The experimental artist starts by asking a question: “What would happen if…..if I let these two inks merge….if I added washi paper here….if I collaged on some interesting shapes…if I scrunched up plastic wrap and left it there until the painting dried?”  The entire piece is created through inquiry.  And it’s one that doesn’t stop after the painting is complete.  You will see something different each time you look at it, if you’re curious.

Many times I’ve tried to think in advance of what I want to paint.  It really never comes to me until I start.  It’s a lot like writing.  If you just start writing, the ideas and characters show up.  There is something to be said for doing sketches if you’re trying to create something recognizable.  Value studies are good to see if your piece is balanced.  My value studies come from photos of the painting as I’m working on it.  I will switch the photo output to black and white to see if I have a preponderance of one value in an awkward place or whatever else might need tweaking.

Soulmate - Experimental Art, collage, acrylic ink, weaving

Usually I will choose three colors of acrylic ink that will be interesting alone and in combination.  For example, the colors of purple and yellow when run together, make a luscious brown that you can’t get any other way.  One of my favorite pieces “Sedona Sunset” (shown at the top of this post) was an experiment to discover what would happen if I mixed turquoise blue ink with orangey red.

“Soulmate” was also an experiment in color with blues and reds, so it comes off as purple.  This one I sketched out and carefully designed.  When it was finished, I thought it was too structured, so I cut it into strips and wove it back together, collaging on some of the leftover pieces.  Then I wove gold wire through it for a final touch. It’s one of my favorites.

When you look carefully at “Disk Derby”, you’ll see that I used a variety of textures, but all the shapes are circles.  This adds consistency to the piece.  For more interest, I ran threads of dyed gauze throughout.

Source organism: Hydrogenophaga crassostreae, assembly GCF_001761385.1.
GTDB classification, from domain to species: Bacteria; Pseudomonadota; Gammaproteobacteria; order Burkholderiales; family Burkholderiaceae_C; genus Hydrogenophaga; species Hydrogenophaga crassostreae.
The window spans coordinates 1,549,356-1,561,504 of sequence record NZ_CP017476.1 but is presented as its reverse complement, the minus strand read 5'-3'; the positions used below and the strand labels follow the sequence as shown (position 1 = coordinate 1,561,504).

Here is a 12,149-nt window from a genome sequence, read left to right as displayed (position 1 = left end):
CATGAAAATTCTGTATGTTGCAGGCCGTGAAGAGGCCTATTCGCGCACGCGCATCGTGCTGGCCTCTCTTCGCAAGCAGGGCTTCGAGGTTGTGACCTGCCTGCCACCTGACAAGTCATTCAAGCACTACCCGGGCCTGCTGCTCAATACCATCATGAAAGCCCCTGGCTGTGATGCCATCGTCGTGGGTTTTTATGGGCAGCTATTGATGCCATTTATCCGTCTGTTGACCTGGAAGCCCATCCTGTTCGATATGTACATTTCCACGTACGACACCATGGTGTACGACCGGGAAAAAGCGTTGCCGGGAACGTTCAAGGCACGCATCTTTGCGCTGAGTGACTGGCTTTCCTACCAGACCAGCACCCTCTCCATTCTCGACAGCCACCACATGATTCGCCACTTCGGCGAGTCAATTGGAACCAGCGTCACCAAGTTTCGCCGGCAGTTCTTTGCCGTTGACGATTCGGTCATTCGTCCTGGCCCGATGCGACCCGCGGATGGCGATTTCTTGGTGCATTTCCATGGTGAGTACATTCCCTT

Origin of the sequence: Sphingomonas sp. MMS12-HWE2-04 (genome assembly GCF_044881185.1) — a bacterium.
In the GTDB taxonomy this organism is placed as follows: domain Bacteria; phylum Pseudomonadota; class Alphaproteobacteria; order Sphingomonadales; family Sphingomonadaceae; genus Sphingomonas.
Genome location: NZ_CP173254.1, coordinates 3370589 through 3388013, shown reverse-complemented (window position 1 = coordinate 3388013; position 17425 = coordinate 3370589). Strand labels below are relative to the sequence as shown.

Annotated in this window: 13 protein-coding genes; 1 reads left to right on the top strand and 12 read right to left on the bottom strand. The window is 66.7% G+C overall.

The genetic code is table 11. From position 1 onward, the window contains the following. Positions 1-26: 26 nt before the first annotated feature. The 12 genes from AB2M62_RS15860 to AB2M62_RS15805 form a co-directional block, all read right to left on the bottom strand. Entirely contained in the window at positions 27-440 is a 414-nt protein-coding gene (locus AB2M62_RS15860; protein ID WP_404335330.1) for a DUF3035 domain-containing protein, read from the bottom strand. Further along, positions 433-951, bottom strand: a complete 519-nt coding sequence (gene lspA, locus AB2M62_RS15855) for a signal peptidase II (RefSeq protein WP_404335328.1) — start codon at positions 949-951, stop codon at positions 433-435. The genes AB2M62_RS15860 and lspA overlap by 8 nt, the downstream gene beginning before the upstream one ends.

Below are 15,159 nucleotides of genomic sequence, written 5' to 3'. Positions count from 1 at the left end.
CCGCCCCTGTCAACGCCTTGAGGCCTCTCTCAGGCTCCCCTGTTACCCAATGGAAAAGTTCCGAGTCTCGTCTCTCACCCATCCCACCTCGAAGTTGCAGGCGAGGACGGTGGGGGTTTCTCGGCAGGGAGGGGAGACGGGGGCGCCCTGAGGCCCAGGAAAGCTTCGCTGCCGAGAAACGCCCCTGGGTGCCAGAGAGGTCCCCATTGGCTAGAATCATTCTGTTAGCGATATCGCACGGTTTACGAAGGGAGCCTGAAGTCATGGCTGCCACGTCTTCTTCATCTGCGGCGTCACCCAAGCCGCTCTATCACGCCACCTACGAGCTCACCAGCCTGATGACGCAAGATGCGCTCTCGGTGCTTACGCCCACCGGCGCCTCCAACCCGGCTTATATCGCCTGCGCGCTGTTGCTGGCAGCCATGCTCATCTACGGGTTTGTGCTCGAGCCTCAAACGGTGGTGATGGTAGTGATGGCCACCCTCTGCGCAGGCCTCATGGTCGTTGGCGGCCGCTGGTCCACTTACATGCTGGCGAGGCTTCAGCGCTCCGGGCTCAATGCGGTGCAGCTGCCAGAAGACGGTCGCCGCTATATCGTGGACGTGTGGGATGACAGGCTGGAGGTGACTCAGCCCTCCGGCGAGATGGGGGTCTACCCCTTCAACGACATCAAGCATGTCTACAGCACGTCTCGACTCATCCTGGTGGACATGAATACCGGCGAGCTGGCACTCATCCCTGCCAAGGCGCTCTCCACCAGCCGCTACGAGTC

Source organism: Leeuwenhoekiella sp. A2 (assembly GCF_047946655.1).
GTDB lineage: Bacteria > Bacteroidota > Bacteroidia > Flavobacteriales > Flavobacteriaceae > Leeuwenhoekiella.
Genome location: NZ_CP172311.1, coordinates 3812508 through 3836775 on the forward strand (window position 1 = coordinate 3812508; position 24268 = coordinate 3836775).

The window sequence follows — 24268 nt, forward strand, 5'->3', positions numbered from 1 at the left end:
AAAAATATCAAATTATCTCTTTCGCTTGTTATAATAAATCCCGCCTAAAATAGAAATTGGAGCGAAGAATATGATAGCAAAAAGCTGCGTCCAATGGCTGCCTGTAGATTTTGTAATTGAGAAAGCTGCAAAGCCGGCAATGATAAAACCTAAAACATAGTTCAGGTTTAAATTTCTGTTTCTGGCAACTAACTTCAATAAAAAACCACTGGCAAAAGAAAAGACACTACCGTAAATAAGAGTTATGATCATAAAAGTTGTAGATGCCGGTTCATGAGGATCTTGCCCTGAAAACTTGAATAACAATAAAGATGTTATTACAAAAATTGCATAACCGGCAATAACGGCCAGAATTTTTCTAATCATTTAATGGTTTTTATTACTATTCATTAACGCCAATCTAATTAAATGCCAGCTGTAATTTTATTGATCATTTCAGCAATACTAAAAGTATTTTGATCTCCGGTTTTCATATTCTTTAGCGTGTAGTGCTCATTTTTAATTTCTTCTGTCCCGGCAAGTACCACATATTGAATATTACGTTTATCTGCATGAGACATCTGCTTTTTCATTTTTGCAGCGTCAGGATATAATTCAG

Disk Derby - experimental painting, collage, acrylic ink, papers, gauze

The joy that erupts when I’m creating is equaled only by singing in a choir that is so good you can feel the overtones.  It’s an energetic experience and one that I hope for you when you purchase and enjoy my paintings.

The Dancer

This figure has been drawn, painted, scratched and generally imprinted in my brain for many weeks, now. My friend Diana Prevot, a wonderful landscape artist, advised me to draw a figure so many times that I could do it in my sleep. She said that pretty soon it would become organic and take on a life of its own.

Finally I have a design for the minimalist painting for my architect friend in Minneapolis. His hi-rise condo is very structured and angular with concrete floors, visible duct work and lots of corners on the gorgeous furniture which he crafted himself. I wanted to give him two things: An oval rug for the living room, and a painting for his bedroom that had movement and curves.  He’ll get the painting.

What you see here is a small piece, but matted and framed is 16 x 20.  I am going to do several more of these with different backgrounds and different angles and posture, maybe superimpose some over the other to indicate movement.  This might become a series, who knows?  Enjoy!

Addendum:  I was playing around, trying learn the incredibly difficult Adobe PhotoShop Elements and thought these three versions looked pretty neat.  What do you think?

Used the "distort" feature which lets you decide on the wave action

Added a "diffuse glow" - love the darkness of this one

Added some ink lines for interest without distracting